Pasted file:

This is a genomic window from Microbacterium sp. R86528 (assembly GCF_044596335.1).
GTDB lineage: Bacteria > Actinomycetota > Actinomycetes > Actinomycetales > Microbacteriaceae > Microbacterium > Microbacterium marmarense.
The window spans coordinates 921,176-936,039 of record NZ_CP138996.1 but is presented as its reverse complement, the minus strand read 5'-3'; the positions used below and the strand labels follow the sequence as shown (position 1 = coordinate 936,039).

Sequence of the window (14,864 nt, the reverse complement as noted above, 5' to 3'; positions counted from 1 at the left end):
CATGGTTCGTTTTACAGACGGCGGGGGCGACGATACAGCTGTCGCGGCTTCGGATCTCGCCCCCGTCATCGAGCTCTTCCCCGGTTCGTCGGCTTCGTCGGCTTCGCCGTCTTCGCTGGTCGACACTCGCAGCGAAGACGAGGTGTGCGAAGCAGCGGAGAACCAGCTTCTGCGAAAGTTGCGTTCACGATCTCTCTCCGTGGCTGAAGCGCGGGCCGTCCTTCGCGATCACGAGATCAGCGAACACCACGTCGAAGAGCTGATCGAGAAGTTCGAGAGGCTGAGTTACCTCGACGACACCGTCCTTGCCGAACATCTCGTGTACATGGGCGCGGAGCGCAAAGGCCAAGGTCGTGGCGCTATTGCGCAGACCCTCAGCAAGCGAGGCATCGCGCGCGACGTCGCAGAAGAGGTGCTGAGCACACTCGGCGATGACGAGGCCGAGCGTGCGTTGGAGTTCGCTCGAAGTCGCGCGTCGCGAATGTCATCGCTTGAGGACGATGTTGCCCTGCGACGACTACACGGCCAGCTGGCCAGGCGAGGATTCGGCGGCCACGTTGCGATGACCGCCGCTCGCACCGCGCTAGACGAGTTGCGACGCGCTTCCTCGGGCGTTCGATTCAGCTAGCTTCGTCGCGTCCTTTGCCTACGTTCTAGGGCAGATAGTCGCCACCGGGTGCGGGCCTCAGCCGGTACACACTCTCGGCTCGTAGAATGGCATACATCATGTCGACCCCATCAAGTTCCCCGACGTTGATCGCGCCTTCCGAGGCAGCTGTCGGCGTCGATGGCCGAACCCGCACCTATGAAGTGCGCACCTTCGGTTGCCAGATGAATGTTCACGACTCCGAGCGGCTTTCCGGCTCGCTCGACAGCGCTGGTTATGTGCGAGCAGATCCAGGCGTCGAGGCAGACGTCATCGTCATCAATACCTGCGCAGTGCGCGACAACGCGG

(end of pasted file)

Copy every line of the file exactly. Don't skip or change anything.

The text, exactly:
This is a genomic window from Microbacterium sp. R86528 (assembly GCF_044596335.1).
GTDB lineage: Bacteria > Actinomycetota > Actinomycetes > Actinomycetales > Microbacteriaceae > Microbacterium > Microbacterium marmarense.
The window spans coordinates 921,176-936,039 of record NZ_CP138996.1 but is presented as its reverse complement, the minus strand read 5'-3'; the positions used below and the strand labels follow the sequence as shown (position 1 = coordinate 936,039).

Sequence of the window (14,864 nt, the reverse complement as noted above, 5' to 3'; positions counted from 1 at the left end):
CATGGTTCGTTTTACAGACGGCGGGGGCGACGATACAGCTGTCGCGGCTTCGGATCTCGCCCCCGTCATCGAGCTCTTCCCCGGTTCGTCGGCTTCGTCGGCTTCGCCGTCTTCGCTGGTCGACACTCGCAGCGAAGACGAGGTGTGCGAAGCAGCGGAGAACCAGCTTCTGCGAAAGTTGCGTTCACGATCTCTCTCCGTGGCTGAAGCGCGGGCCGTCCTTCGCGATCACGAGATCAGCGAACACCACGTCGAAGAGCTGATCGAGAAGTTCGAGAGGCTGAGTTACCTCGACGACACCGTCCTTGCCGAACATCTCGTGTACATGGGCGCGGAGCGCAAAGGCCAAGGTCGTGGCGCTATTGCGCAGACCCTCAGCAAGCGAGGCATCGCGCGCGACGTCGCAGAAGAGGTGCTGAGCACACTCGGCGATGACGAGGCCGAGCGTGCGTTGGAGTTCGCTCGAAGTCGCGCGTCGCGAATGTCATCGCTTGAGGACGATGTTGCCCTGCGACGACTACACGGCCAGCTGGCCAGGCGAGGATTCGGCGGCCACGTTGCGATGACCGCCGCTCGCACCGCGCTAGACGAGTTGCGACGCGCTTCCTCGGGCGTTCGATTCAGCTAGCTTCGTCGCGTCCTTTGCCTACGTTCTAGGGCAGATAGTCGCCACCGGGTGCGGGCCTCAGCCGGTACACACTCTCGGCTCGTAGAATGGCATACATCATGTCGACCCCATCAAGTTCCCCGACGTTGATCGCGCCTTCCGAGGCAGCTGTCGGCGTCGATGGCCGAACCCGCACCTATGAAGTGCGCACCTTCGGTTGCCAGATGAATGTTCACGACTCCGAGCGGCTTTCCGGCTCGCTCGACAGCGCTGGTTATGTGCGAGCAGATCCAGGCGTCGAGGCAGACGTCATCGTCATCAATACCTGCGCAGTGCGCGACAACGCGG